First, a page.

Defence, Manufacturing News, Prototyping

ADF tests first energy-directed weapon

The Australian Defence Force’s first directed-energy weapon, the Fractl Portable High Energy Laser, has been developed and is now in its testing phase.

The Fractl Portable High Energy Laser is powerful enough to burn through steel and can track objects as small as a 10-cent piece travelling at 100km/h a kilometre away.

It’s silent, virtually motionless, and soldiers can be taught to use it in minutes.

Last month, the weapon system was put through its paces for senior officers looking to expand Defence’s counter-unmanned aerial system arsenal.

Corporal Patrick Flanagan was given a ‘soldier’s five’ before he successfully shot down a drone.

“You push a button to track the drone and the computer takes over, then you push another button to ‘pull the trigger’ just like a video game,” said Flanagan.

“With your index finger, you can quickly change your aim between the drone’s video camera, centre mass, or one of the propellers.

It only takes seconds to knock out the camera and two or three seconds to disable the rotor.”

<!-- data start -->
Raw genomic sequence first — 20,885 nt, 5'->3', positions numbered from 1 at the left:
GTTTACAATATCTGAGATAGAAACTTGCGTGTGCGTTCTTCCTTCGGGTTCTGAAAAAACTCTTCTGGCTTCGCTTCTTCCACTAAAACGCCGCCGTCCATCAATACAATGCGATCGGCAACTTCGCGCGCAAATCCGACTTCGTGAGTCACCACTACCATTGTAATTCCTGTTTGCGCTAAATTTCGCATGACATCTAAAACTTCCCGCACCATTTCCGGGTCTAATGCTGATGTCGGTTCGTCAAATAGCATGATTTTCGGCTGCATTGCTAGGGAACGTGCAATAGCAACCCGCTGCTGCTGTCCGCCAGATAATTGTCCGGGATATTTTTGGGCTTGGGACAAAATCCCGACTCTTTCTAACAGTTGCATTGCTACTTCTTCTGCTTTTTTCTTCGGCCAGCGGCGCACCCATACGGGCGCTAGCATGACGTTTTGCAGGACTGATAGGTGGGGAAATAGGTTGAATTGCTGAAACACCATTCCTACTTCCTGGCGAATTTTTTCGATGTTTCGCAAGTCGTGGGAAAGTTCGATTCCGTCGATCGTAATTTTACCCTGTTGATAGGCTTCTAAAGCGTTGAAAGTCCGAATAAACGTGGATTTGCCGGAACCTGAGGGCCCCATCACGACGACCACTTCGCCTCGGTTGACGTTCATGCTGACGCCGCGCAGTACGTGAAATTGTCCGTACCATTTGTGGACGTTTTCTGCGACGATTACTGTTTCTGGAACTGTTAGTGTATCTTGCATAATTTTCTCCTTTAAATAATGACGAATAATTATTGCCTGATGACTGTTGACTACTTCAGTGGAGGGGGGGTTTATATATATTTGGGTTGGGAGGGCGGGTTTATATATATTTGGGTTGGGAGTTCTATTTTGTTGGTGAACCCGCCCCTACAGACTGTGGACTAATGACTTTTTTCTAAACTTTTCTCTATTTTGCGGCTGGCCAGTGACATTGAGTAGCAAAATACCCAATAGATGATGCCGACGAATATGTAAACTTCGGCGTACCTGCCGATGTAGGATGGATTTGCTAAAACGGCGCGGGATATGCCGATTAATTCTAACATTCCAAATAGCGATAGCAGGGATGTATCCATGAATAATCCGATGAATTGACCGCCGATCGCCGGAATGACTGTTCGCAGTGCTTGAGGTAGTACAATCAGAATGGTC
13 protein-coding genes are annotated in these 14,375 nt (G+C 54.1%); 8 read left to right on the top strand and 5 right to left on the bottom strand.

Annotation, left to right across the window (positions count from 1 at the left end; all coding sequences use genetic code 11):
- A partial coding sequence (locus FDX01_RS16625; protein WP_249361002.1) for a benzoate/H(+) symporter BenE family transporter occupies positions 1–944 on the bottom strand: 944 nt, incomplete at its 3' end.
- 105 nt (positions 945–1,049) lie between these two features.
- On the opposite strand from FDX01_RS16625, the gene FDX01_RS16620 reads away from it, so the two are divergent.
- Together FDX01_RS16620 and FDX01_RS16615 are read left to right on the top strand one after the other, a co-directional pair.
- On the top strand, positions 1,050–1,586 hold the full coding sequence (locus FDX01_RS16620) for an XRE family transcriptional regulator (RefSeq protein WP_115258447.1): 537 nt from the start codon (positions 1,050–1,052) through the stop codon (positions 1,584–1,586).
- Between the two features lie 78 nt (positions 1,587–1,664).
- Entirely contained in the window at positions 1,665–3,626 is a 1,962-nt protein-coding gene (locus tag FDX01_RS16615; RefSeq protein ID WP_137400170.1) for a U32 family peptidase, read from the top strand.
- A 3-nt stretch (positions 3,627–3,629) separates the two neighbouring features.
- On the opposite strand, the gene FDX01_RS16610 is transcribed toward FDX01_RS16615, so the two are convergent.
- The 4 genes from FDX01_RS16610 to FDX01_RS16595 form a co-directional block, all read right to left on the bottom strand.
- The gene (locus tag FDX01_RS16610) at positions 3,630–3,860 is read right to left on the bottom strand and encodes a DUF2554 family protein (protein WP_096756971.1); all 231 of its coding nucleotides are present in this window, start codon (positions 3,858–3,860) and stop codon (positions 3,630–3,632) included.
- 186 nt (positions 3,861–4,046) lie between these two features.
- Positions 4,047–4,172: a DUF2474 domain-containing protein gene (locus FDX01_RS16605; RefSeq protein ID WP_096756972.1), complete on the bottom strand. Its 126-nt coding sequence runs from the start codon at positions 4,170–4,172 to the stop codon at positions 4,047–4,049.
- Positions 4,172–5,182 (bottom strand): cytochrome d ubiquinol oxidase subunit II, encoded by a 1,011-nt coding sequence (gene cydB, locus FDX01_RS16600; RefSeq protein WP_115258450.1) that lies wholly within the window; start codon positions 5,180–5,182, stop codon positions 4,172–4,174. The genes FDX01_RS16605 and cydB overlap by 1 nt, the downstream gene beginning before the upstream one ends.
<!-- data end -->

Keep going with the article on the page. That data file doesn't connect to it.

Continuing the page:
A soldier presses a button on a small handheld device, and hundreds of metres away, a drone falls out of the sky in a tiny puff of smoke.

Melbourne company AIM Defence designed the suitcase-sized laser that works like a blowtorch travelling at the speed of light.

At the Puckapunyal demonstration, the team ‘hard killed’ a drone at 500m with a deployable prototype.

While the laser’s strength is limited by power supply, AIM Defence has successfully engaged drones at 1km in past tests.

Robotic and Autonomous Systems Implementation and Coordination Office’s Warrant Officer Class Two Eli Lea said the Fractl Portable High Energy Laser could be one of many emerging weapons on future battlefields.

“Drones come in all shapes and sizes and you need a variety of tools to defeat the threat,” WO2 Lea said.

“Shooting small multi-rotor UAS out of the sky is particularly challenging. A directed-energy weapon that can detect, track, and engage those types of targets is a part of that toolset.”

Directed-energy weapons are one way Defence is embracing emerging technology to counter off-the-shelf small multi-rotor uncrewed aerial vehicles.

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